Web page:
At my upcoming event, Hatch, we’re all discussing long-term success. I’ll be speaking about giving and receiving feedback. Here are some of my early thoughts:
It’s vital to give students good feedback, especially your brightest kids. It’s so easy to give them another A, tell them “great job,” and send them on their way. But these kids need to learn how to talk about their work and receive actual feedback – or we’re setting them up to see feedback as inherently bad, and giving them a lifelong fear of feedback.
But… The Work IS Great.
The problem is: what the heck do you say? It really was a “great job.” It exceeded standards. There’s nothing to really correct.
In that case, use affective questions (questions about feelings) to talk about the work rather than just the product:
- What part did you enjoy the most?
- What was the hardest part for you?
- What part are you most proud of?
- What did you spend the longest on?
- What part were you most worried about?
With affective questions, there’s no right or wrong answers. And these set up some nice probing questions to pull more from students:
- Oh really? Why do you say that?
- I see. What do you think caused that?
- Is that true for you a lot of the time?
- Do you think most people agree with that or disagree?
- When did you start thinking that?
And you can gently pop your opinion in:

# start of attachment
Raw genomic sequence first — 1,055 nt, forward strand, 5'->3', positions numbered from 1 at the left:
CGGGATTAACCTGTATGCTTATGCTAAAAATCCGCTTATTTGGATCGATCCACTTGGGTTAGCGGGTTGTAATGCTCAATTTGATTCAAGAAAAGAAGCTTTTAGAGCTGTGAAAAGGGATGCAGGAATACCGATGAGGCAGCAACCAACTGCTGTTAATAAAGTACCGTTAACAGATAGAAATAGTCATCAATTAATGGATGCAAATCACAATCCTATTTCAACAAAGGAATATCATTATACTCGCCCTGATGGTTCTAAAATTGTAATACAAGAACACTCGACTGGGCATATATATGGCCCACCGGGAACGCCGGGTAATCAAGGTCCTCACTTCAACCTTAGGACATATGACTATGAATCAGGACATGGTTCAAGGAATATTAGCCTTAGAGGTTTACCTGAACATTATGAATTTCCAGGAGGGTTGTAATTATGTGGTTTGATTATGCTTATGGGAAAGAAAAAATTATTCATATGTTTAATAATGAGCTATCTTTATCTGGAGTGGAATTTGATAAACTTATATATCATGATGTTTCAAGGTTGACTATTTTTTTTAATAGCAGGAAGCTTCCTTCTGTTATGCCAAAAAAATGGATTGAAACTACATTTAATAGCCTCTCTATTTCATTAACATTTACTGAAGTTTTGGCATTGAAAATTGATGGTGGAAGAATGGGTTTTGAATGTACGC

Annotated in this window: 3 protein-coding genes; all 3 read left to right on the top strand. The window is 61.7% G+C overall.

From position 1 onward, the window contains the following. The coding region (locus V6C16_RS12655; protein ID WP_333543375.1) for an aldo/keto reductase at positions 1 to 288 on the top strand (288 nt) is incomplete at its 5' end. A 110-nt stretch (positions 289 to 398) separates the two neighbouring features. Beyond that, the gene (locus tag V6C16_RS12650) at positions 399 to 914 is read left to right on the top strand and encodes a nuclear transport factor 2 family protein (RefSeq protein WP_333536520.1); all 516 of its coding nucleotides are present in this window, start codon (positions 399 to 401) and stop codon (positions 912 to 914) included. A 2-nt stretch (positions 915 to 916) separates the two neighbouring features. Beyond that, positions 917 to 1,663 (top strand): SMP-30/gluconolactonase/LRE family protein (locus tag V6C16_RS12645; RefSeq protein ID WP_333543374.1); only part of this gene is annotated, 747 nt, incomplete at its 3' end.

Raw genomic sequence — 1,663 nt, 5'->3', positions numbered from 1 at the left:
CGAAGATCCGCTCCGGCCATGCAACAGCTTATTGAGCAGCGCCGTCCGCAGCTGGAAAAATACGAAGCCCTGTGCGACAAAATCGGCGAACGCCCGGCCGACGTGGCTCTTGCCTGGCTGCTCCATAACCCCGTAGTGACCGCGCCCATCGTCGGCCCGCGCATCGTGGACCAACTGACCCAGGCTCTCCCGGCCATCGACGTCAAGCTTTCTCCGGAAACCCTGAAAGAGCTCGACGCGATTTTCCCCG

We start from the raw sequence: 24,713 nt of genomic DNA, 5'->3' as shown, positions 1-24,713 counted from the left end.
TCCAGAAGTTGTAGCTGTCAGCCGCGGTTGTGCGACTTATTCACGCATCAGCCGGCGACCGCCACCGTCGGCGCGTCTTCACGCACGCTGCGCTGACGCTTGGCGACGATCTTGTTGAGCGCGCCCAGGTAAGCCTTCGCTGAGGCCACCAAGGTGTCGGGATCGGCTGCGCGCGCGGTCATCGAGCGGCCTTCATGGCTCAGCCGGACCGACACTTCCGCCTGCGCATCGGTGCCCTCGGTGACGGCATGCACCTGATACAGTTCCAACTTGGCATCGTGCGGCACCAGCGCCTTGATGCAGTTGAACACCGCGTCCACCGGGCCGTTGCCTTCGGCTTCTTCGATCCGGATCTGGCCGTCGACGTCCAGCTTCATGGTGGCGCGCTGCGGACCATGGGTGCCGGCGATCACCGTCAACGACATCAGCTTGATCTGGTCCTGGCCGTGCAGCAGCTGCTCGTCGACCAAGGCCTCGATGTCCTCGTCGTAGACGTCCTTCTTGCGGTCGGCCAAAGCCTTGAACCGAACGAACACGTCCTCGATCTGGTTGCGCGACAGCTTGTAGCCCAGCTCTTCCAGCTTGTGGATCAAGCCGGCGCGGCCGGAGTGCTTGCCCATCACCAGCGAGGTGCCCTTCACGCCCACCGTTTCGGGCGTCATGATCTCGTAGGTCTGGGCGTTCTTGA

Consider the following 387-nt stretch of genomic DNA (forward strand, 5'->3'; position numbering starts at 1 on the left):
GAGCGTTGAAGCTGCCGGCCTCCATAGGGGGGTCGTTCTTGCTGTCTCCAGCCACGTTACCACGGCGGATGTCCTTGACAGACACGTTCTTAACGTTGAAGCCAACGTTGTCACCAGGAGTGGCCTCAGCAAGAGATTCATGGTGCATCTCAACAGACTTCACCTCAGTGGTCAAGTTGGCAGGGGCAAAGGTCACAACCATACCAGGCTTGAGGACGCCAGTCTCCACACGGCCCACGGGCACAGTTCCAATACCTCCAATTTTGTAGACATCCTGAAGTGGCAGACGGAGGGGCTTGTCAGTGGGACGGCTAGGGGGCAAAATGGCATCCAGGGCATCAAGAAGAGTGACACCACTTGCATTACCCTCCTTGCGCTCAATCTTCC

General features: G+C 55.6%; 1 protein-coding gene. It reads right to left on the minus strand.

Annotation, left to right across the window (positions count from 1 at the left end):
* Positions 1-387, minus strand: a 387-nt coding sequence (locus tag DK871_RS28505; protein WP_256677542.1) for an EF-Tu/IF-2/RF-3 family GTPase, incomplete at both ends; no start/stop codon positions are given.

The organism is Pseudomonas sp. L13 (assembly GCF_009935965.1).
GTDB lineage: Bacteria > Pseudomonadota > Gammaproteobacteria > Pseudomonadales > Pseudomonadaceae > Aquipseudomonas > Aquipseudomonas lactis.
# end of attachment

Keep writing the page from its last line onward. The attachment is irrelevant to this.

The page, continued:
- Oh, that makes sense now. I see that you were trying to explain that, but the wording wasn’t quite right. Thanks.
- I could tell that was probably your favorite part – your excitement came through in your writing.
- I really liked that part also. I had never seen someone do it like that.
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De-Stress Them First
Some students will squirm when they have to sit down and chat about their work. They’re probably thinking: “OMG. What did I do wrong? Why doesn’t she get to the point? What’s my grade?” Tackle it head on:
Hey [stressed out perfect student]! We’re going to talk a bit about your paper, but don’t worry… nothing’s wrong! I haven’t even graded it yet. I want to know your thoughts first.
Will this take some time? Yes, but do it while the others are working on something. Make the time. The information you’ll gather will be so worth it, plus you’re helping these kids get used to chatting with authority.